* 30% of civilian deaths occurred during the invasion phase before 1 May 2003.
* Post-invasion, the number of civilians killed was almost twice as high in year two (11,351) as in year one (6,215).

Who did the killing?

* US-led forces killed 37% of civilian victims.
* Anti-occupation forces/insurgents killed 9% of civilian victims.
* Post-invasion criminal violence accounted for 36% of all deaths.
* Killings by anti-occupation forces, crime and unknown agents have shown a steady rise over the entire period.

What was the most lethal weaponry?

* Over half (53%) of all civilian deaths involved explosive devices.
* Air strikes caused most (64%) of the explosives deaths.
* Children were disproportionately affected by all explosive devices but most severely by air strikes and unexploded ordnance (including cluster bomblets).

How many were injured?

* At least 42,500 civilians were reported wounded.
* The invasion phase caused 41% of all reported injuries.
* Explosive weaponry caused a higher ratio of injuries to deaths than small arms.
* The highest wounded-to-death ratio incidents occurred during the invasion phase.

Who provided the information?

* Mortuary officials and medics were the most frequently cited witnesses.
* Three press agencies provided over one third of the reports used.
* Iraqi journalists are increasingly central to the reporting work.

Speaking today at the launch of the report in London, Professor John Sloboda, FBA, one of the report's authors said: "The ever-mounting Iraqi death toll is the forgotten cost of the decision to go to war in Iraq. On average, 34 ordinary Iraqis have met violent deaths every day since the invasion of March 2003. Our data show that no sector of Iraqi society has escaped. We sincerely hope that this research will help to inform decision-makers around the world about the real needs of the Iraqi people as they struggle to rebuild their country. It remains a matter of the gravest concern that, nearly two and half years on, neither the US nor the UK governments have begun to systematically measure the impact of their actions in terms of human lives destroyed."

Tuesday, July 19, 2005

huh?

Monday, July 18, 2005

The Boy Who Didn't Want to be King

This is a poem by Iva, who lives in Serbia and Montenegro. English is not her native language but you wouldn't know by reading it. I thought was beautiful and wanted to share it here.

By Iva
The Boy Who Didn't Want To Be The King

The boy who didn't want to be the king
Dug himself a well by the sea, jumped in it
And drank poison instead of water every day.
He replaced the big world for a nightmare,
Shadows and demons from the other side of his eyelids;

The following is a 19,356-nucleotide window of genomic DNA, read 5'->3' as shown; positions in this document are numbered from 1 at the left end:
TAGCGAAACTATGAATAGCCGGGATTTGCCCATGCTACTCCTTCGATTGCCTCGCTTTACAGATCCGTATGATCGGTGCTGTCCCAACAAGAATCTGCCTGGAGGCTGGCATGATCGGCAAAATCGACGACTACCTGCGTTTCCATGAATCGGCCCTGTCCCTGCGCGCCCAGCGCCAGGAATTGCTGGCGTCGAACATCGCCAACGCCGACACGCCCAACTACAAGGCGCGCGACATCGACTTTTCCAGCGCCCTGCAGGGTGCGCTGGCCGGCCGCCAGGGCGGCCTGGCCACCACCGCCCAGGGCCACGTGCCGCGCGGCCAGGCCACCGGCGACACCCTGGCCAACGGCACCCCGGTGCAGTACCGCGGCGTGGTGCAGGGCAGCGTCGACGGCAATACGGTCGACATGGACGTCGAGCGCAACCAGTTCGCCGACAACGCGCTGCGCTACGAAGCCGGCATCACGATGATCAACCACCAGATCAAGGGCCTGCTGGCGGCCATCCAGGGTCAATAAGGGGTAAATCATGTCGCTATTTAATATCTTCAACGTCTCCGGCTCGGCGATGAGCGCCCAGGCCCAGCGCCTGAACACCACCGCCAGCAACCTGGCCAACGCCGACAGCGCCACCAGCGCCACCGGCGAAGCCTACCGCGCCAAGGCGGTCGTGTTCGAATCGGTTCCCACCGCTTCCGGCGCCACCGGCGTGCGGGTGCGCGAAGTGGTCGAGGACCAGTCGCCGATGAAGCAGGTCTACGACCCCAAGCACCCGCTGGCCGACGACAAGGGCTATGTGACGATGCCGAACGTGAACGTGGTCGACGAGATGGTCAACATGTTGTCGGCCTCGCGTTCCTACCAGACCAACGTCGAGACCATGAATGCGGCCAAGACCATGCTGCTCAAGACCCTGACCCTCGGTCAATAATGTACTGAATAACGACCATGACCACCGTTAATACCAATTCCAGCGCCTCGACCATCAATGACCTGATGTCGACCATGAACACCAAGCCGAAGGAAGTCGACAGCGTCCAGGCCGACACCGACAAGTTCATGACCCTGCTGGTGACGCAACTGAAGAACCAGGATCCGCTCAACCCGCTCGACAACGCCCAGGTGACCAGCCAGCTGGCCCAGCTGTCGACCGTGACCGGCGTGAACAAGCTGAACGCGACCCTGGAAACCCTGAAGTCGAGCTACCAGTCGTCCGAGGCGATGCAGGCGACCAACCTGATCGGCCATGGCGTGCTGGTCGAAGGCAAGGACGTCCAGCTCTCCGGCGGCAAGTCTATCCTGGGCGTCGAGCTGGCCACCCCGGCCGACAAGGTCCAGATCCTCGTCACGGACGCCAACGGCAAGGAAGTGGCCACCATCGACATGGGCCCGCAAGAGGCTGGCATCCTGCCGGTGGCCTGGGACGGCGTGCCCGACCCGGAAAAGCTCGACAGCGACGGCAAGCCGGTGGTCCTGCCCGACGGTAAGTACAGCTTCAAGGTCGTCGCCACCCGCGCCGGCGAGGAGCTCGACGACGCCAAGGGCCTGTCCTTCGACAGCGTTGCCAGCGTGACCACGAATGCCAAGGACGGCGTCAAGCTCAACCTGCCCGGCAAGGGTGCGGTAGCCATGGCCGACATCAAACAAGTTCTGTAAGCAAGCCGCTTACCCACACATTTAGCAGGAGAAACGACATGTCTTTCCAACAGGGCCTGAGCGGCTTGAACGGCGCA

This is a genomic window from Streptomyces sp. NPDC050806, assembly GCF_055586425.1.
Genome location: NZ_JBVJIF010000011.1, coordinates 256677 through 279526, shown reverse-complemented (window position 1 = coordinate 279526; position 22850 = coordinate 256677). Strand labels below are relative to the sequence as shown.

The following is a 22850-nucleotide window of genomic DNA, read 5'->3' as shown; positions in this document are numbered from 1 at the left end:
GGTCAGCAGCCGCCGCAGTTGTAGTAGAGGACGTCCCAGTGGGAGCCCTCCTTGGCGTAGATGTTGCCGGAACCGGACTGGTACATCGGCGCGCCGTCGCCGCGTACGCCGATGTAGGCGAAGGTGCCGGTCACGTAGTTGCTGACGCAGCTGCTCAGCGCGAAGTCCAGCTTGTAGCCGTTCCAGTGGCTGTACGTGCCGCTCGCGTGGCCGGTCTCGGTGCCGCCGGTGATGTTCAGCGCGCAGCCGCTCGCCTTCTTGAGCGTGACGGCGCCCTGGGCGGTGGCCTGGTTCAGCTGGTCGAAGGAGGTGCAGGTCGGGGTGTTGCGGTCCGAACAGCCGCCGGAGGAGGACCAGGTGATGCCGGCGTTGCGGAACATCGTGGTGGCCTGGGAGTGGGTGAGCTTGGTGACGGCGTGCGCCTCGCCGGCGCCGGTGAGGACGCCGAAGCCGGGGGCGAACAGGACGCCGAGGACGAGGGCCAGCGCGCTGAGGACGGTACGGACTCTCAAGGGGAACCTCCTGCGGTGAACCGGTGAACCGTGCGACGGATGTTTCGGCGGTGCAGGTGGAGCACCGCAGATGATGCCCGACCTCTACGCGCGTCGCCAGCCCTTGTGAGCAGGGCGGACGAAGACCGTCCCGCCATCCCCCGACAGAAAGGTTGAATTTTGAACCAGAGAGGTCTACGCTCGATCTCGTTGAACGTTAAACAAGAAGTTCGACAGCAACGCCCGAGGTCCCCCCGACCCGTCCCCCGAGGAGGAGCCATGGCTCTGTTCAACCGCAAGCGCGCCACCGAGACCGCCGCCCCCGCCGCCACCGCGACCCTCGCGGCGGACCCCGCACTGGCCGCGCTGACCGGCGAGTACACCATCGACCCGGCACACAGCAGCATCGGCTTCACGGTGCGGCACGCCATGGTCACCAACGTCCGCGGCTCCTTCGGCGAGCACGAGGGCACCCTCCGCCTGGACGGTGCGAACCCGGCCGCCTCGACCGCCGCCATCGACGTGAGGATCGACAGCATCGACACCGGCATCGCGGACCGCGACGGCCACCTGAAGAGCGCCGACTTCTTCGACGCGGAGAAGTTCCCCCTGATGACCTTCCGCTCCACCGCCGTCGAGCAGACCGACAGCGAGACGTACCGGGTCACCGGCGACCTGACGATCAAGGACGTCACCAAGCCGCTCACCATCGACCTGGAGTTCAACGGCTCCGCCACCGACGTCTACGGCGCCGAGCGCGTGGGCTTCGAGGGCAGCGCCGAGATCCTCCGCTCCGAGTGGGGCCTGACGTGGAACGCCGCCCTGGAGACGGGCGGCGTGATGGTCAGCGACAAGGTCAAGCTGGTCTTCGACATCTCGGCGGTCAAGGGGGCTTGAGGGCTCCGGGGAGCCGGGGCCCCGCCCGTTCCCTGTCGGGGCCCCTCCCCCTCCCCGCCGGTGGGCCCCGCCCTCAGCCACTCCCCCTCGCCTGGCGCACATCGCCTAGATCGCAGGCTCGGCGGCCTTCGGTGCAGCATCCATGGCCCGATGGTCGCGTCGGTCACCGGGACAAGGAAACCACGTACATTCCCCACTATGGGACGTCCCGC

He was begging them to come, he wanted them to take him away.

Where is he?
He's about to die. No one can help him.
Maybe he won't make it until midnight.
What is he doing?
He's melting like snow. Disappearing.
Only the legend seems to be right.

Suddenly, he snapped out of it and he took a look around,
He was scratching the side of well with his nails and climbing up,
And he started breathing life every day.
He replaced the nightmare for a long road home,
The healing hands and friends who were coming back again,
He was begging them to come, for there was a way.

Where is he?
He's coming back. Taking deep breaths.
He's staring at the rainbow after the thunder.
What is he doing?
He's looking at dry branches getting leaves again.
There's life on this side and it's a wonder.

A wide smile, gleam in his eyes and energy,
The prodigal son from the past is an angel today,
And every day he's planting trees and shooting stars.
Wherever he goes, the storm is turning into a breeze,
Sorrow is disappearing and love is crashing the barricades,
And so, every day, he's saving another soul from behind the sadness bars.

Where is he?
He's doing miracles by the speed of light.
He's bringing dreams from the future.
What is he doing?
He's creating. For him, every day is a long jump, a diamond ring;
Yes, that's him, just right, the boy who didn't want to be the king.


Iva is a student and Web designer. You can visit her here

Monday, July 11, 2005

Danny Way Does China

This is from one of ochairball's readers: http://dannydoeschina.com/. You gotta watch these clips even if you hate skateboarding. The jumps are narrated in Chinese -- that's fun. Way is out of his mind.
There's also a Q&A on his site. Here's one of the questions that I'd for sure ask, and his answer:

Q: What are you thinking when you are standing at the top of a ramp before you begin your roll in?

How soon until I can get to the bottom of this thing?! Some people may not believe this, but I am not a fan of heights, and the sooner I can get down from the top in one piece, the better.

Saturday, July 09, 2005

Nine Inch Nails

Trent Reznor learns he can write sober-- an interview from Dimple Records

He Hurt Himself Today
By Gary Graff
June 2005